The Character of a Fried Oreo

Strolling from building to building on the College of William and Mary’s campus in the springtime involves two Herculean tasks:

1) Fighting the urge to plop down on the oriental rug of new spring grass popping from just-thawed winter soil and ignore all pending assignments.

2) Navigating through throngs of tour groups where teenagers with deer-in-the-headlights expressions and parents with furrowed brows, internally debating whether or not they should take out a second mortgage to cover Junior’s printing costs, wander behind cheerleader-enthusiastic guides delineating statistics about the College.

For the veterans of the first warm days at the College who have avoided the allure of the ground plush and have averted straggling prospective students, the breeze manages to carry bits of factoids to our ears.

We catch a few pieces of conversations:

“Older academic building than, yes, Harvard…”

“The Wawa on Richmond Road is one of the highest-grossing stores even without a gas station.”

And then my thoughts drift to fried Oreos sputtering and floating in a greasy deep fryer behind the narrow counter of a lopsided-frame convenience store somewhere in the Shenandoah Valley.

As the last stop heading west out of Staunton, Virginia, the cobbled-together pieces of the store bid farewell to the grimy end of West Beverley Street as it picks up its county name of Route 250, which races through the last of the Valley and into the mountain Gap. The store, Wade’s, looks like any other roadside stop somewhere in the rural South. The shape of the parking lot rivals the lopsidedness of the whitewashed building. The yellowed-sign, the type with interchangeable black letters, hangs from a faded back-lit Coca-Cola advertisement on a black metal pole and proudly advertises the store’s ABC license. Posters with pictures of cigarettes the size of my body fill the squatty windows and flap from the posts of the narrow overhang in front of the door when large-enough trucks creating diesel-infused gusts trundle up the hill.

The worn door swings open to an effusive greeting: the monotonous buzz of fluorescent lights, the hum of a wall of refrigerators—glass-fronted 1980s hold overs from which a Farrah Fawcett look-alike wearing a bikini and holding a condensation-covered bottle of Bud Light might step in a tacky TV ad—the raspy murmur of blue collar men on their breaks stopping by for a Coca-Cola and a Klondike bar talking about the weather. Just as eyes adjust to the dim haze of the long, tightly-packed room with low ceilings, a woman in her late middle-age with big hair and a tanning-bed hard face calls, “Hi, sweetheart, what can I get you?” from behind the counter that stretches the length of the store. Perhaps she thinks the creamy skinned day-dreamy girl who walked through the door and into the heart of an outpost for the hard-worked and hard-lived might be lost. Sheepish lips and a faint smile issue the response, “Hi. Could I please get a couple of fried Oreos?”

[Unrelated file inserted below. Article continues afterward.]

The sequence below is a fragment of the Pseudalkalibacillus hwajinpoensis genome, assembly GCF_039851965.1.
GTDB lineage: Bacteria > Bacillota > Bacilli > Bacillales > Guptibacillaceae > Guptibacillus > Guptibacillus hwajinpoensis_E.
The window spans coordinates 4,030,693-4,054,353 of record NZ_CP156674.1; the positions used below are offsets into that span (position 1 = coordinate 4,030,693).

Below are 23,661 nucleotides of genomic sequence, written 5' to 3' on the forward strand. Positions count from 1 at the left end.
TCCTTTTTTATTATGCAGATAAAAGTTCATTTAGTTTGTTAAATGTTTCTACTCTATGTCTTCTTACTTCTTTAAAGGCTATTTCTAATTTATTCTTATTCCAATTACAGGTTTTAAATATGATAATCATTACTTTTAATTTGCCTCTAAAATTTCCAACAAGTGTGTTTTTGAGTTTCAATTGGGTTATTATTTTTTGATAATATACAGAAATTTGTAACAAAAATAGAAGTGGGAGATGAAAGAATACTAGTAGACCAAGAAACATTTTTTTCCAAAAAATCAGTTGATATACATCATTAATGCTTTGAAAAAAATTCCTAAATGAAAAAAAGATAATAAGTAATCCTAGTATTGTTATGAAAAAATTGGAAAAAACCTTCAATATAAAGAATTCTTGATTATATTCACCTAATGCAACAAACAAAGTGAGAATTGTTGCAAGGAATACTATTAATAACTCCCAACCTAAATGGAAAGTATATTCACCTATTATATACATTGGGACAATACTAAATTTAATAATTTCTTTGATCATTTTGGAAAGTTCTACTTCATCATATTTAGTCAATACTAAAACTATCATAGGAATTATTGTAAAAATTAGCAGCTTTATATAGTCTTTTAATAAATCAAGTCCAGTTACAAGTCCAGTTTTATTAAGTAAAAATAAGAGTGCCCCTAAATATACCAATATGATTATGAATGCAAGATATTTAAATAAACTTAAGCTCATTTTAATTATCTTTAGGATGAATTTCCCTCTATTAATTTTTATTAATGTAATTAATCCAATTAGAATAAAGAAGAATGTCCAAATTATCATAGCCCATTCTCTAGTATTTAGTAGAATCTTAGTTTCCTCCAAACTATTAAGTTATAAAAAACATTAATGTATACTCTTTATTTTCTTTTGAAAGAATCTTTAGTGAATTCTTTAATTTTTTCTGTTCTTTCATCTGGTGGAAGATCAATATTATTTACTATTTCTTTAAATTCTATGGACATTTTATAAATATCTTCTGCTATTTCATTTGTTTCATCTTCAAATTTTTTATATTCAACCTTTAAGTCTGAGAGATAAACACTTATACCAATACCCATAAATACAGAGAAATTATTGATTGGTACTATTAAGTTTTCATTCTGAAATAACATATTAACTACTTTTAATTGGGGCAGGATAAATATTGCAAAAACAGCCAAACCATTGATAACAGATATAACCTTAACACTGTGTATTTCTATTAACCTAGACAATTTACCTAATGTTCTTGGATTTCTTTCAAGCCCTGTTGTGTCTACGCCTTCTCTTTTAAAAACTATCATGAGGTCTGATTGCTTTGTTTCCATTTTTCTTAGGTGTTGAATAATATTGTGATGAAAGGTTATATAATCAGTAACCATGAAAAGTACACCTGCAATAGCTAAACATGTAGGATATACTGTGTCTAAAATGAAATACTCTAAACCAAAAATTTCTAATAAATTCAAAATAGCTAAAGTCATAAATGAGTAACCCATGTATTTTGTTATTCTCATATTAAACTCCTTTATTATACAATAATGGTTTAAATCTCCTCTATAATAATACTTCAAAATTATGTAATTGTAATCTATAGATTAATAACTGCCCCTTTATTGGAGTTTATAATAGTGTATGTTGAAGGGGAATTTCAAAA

Sheepish lips and a faint smile issue the response, “Hi. Could I please get a couple of fried Oreos?”

Despite everything that Wade’s deep fryer pours into warming tins or directly into boxes—chicken, catfish, frog legs—the Oreos create devotees. They come straight out of the grease at two for a dollar, their thick batter cloaks sweating into a petit white paper bag that crinkles satisfactorily as it opens. The inferno of the fryer transforms what once was an Oreo into a mass of molten cookie-ooze. Layers of barely differentiated chocolate and cream peek out golden crust of some divinely and evilly fatty batter, crispy but simultaneously fluffy, with the first bite. Impatience for the little delicacies to cool has burned many a hasty tongue, but taste buds wait in loathing as they anticipate everything childhood ever wanted in birthday cake, milk and cookies, and funnel cakes all at once. A wine geek might describe the mouthfeel as an airy crunch giving way to a velvety squish. A layman might describe it as carnival nostalgia.

The register clicks as it stores away a dollar and four cents—cash only, no cards or checks. The paper bag rumples as the fat little disks change hands. The door swings open to a man with a beer gut with kneepads for construction work advising me not to eat too many of them, “Or you’ll end up looking like me.” And then the door swings closed on racks of vegetable garden seed packets, apple butter made by a Methodist church, stacks of Skoal and Copenhagen cans, and Moon Pie-laden shelves.

The tour has trundled dutifully onward to some other stop, and almost-summer breeze floats around my head. My wandering thoughts have left me with the urge for something highly caloric from a convenience store, but Wawa doesn’t hold the same charm for me that Wade’s does. It’s too clean, too “anywhere right off the interstate” with its spacious aisles and touch-screen ordering system and neatly-portioned fruit sitting in sleek refrigerators. Tipsy college kids arrive at 1:00 AM instead of work-boot clad men at 7:45 AM. Williamsburg’s Wawa—and the 645 plus others exactly like it—isn’t Wade’s. I could pick up Williamsburg’s Wawa and set it in Pennsylvania; no one would discern the difference. Tasting fried Oreos atop a hill in the Valley would have to wait until the spring breeze turned into the heavy air of summer when everyone leaves campus and returns to the local haunts of their own homes…  but Wawa does have doughnuts, that’s one redeeming factor.



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